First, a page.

This research examines the organizational factors that impact the success of urban farms in Cleveland, Ohio. In Cleveland there are tons of vacant lots, dozens of farmers markets, and a strong local food scene. Urban agriculture has the ability to provide a multitude of benefits to the producers, consumers, and local community members. Why then is it so difficult for some urban farmers to survive? I take a closer look at how the different actors and the organizational cultures they operate within influences how they view the benefits of urban agriculture and how they try to achieve them. I interviewed six people, all of whom worked on or closely with urban farms. I examined their stories through a theoretical framework developed by Michael Jamison. He concluded that different organizations understood the benefits and functions of community gardens differently because they had conflicting organizational cultures. What I found was that not all urban farmers view the benefits the same way. Some did not think that urban agriculture even had any substantial benefits to offer to the surrounding community. Additionally, my data showed that there is an element in current urban agriculture that was not in Jamison’s research on community gardens. Contemporary urban agriculture is more involved with the market than is used to be. Due to this different organizational context, there have emerged a number of different ways that urban farms try to achieve the benefits of urban agriculture as they define them.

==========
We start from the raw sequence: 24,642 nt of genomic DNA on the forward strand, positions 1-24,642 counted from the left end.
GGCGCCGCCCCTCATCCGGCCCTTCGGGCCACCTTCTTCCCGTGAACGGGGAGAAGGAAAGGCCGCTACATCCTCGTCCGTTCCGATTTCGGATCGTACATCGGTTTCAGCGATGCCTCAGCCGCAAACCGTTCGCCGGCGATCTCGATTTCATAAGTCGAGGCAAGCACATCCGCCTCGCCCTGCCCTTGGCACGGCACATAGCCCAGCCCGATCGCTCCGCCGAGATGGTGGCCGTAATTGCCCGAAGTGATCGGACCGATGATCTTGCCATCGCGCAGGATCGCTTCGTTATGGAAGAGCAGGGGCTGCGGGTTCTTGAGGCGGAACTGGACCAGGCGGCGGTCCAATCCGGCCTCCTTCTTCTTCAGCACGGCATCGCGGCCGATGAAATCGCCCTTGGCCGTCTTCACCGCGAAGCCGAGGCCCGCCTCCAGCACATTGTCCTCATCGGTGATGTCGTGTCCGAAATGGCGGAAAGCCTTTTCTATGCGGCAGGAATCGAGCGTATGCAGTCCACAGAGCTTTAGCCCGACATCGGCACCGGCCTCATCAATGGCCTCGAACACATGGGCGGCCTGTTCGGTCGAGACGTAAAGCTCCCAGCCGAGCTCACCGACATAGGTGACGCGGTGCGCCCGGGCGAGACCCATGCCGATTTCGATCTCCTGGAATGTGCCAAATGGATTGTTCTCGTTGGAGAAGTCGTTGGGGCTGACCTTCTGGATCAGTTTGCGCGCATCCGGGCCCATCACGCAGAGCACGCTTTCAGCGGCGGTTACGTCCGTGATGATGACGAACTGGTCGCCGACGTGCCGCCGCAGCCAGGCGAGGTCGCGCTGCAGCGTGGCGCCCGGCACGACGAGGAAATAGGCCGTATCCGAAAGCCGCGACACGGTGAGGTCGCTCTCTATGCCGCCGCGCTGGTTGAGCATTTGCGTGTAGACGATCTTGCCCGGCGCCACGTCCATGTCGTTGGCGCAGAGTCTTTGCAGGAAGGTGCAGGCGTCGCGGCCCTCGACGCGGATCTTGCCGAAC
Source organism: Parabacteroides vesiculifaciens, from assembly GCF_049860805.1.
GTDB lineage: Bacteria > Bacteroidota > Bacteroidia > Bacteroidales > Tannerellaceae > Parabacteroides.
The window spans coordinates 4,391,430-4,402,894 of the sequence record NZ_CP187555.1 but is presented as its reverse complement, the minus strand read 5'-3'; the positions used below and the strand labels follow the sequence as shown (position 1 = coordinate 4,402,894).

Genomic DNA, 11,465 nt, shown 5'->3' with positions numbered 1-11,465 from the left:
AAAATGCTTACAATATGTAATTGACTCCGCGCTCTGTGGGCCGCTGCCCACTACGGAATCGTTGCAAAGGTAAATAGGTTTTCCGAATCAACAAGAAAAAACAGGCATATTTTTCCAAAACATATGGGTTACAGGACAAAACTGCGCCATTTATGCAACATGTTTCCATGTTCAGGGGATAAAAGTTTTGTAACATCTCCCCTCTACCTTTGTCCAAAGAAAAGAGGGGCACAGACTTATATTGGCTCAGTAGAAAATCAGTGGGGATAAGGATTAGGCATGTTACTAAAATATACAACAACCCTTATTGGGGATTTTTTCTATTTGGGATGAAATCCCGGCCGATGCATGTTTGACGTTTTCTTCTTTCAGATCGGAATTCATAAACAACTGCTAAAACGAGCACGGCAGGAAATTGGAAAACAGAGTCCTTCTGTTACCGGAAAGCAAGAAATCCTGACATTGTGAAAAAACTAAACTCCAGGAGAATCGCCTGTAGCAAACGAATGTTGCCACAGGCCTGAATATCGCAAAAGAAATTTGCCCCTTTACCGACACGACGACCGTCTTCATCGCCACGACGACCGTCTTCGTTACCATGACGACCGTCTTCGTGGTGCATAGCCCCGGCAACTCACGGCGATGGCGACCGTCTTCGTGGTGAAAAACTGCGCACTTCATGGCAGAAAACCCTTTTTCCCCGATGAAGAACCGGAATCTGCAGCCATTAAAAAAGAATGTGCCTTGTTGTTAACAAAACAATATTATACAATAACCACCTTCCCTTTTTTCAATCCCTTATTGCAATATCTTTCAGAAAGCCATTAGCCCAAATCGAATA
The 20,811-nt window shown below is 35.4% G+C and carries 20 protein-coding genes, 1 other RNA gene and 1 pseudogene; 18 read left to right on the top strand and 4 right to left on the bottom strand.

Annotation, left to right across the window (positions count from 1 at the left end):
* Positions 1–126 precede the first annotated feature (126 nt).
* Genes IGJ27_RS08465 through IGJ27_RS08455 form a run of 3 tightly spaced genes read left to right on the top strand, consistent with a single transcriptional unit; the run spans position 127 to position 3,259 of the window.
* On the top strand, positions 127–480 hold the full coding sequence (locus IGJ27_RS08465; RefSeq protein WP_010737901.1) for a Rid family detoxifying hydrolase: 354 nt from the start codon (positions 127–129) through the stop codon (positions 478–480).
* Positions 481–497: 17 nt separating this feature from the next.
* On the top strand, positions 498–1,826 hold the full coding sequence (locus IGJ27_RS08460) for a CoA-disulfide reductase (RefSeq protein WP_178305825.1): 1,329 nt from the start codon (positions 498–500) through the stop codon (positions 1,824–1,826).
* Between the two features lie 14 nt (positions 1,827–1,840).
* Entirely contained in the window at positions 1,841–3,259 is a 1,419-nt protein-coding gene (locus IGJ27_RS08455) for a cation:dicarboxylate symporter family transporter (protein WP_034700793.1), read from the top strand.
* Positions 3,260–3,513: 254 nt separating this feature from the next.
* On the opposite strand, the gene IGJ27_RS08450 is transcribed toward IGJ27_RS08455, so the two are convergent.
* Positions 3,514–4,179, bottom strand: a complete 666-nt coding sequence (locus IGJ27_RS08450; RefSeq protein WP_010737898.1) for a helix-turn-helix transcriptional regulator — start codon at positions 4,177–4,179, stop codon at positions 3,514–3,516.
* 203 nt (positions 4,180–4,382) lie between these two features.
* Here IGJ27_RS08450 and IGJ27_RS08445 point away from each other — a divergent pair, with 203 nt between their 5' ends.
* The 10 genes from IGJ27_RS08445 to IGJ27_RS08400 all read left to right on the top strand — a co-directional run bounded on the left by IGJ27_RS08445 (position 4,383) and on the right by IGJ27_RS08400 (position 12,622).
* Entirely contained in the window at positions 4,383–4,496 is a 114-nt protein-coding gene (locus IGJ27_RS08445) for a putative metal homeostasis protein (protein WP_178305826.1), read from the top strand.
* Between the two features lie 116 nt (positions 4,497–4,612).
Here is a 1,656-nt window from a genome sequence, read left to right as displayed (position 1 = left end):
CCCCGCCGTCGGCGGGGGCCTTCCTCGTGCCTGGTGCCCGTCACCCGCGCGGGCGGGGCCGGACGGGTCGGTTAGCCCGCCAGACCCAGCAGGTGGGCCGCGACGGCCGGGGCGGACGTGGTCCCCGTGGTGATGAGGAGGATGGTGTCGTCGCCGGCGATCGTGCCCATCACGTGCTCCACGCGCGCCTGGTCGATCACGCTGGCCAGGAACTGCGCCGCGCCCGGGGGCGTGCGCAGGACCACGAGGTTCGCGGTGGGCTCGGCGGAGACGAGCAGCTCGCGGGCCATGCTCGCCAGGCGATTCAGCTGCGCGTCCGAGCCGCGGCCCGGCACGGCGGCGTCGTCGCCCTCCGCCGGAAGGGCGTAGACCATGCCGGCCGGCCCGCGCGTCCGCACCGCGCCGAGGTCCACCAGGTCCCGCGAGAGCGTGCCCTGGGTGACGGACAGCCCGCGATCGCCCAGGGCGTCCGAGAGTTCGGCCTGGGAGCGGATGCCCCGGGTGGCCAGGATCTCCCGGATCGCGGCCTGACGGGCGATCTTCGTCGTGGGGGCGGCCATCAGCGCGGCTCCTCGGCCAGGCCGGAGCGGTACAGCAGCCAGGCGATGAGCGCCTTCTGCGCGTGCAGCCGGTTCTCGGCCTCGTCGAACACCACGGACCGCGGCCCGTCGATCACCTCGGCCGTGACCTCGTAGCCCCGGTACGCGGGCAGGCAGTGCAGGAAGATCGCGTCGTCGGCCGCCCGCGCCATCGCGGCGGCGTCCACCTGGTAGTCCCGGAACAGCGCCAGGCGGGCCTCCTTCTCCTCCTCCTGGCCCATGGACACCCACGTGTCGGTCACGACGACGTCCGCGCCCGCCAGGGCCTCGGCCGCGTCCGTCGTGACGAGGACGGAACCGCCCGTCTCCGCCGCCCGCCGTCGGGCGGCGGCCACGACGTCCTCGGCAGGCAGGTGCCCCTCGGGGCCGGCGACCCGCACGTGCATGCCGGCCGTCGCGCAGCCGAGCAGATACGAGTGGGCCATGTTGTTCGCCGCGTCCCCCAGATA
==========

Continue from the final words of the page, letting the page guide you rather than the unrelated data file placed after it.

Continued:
Mariola, Matthew


Sociology and Anthropology


Agricultural and Resource Economics | Civic and Community Engagement | Environmental Policy | Human Geography | Place and Environment | Social Influence and Political Communication | Social Welfare | Urban Studies


urban agriculture, food desert, community development

Publication Date


Degree Granted

Bachelor of Arts

Document Type

Senior Independent Study Thesis



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